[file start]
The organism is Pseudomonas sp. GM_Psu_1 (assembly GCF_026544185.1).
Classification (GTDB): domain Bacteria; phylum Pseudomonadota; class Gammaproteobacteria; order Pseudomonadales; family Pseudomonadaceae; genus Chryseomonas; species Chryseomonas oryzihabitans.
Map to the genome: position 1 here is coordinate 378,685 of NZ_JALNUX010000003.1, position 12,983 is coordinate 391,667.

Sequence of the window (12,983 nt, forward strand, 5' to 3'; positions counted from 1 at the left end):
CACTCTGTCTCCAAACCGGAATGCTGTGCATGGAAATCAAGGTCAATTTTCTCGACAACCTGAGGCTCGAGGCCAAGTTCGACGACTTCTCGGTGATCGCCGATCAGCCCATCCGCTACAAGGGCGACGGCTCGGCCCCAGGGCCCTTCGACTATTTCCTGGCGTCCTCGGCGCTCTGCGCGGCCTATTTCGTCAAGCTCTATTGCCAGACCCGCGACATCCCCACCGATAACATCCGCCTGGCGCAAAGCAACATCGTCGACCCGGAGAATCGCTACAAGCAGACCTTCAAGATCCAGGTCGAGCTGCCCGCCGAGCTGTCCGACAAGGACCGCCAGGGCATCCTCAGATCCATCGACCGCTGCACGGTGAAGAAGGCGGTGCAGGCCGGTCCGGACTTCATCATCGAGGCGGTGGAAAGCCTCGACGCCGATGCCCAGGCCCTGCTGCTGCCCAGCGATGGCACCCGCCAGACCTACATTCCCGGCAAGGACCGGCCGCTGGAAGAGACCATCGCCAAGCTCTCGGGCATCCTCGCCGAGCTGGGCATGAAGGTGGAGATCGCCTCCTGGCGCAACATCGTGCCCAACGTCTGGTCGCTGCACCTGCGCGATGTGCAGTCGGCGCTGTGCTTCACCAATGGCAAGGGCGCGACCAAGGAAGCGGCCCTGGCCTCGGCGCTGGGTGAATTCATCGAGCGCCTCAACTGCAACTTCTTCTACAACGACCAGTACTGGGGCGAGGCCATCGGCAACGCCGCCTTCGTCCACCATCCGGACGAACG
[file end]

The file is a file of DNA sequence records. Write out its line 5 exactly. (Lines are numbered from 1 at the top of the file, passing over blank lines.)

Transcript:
CACTCTGTCTCCAAACCGGAATGCTGTGCATGGAAATCAAGGTCAATTTTCTCGACAACCTGAGGCTCGAGGCCAAGTTCGACGACTTCTCGGTGATCGCCGATCAGCCCATCCGCTACAAGGGCGACGGCTCGGCCCCAGGGCCCTTCGACTATTTCCTGGCGTCCTCGGCGCTCTGCGCGGCCTATTTCGTCAAGCTCTATTGCCAGACCCGCGACATCCCCACCGATAACATCCGCCTGGCGCAAAGCAACATCGTCGACCCGGAGAATCGCTACAAGCAGACCTTCAAGATCCAGGTCGAGCTGCCCGCCGAGCTGTCCGACAAGGACCGCCAGGGCATCCTCAGATCCATCGACCGCTGCACGGTGAAGAAGGCGGTGCAGGCCGGTCCGGACTTCATCATCGAGGCGGTGGAAAGCCTCGACGCCGATGCCCAGGCCCTGCTGCTGCCCAGCGATGGCACCCGCCAGACCTACATTCCCGGCAAGGACCGGCCGCTGGAAGAGACCATCGCCAAGCTCTCGGGCATCCTCGCCGAGCTGGGCATGAAGGTGGAGATCGCCTCCTGGCGCAACATCGTGCCCAACGTCTGGTCGCTGCACCTGCGCGATGTGCAGTCGGCGCTGTGCTTCACCAATGGCAAGGGCGCGACCAAGGAAGCGGCCCTGGCCTCGGCGCTGGGTGAATTCATCGAGCGCCTCAACTGCAACTTCTTCTACAACGACCAGTACTGGGGCGAGGCCATCGGCAACGCCGCCTTCGTCCACCATCCGGACGAACG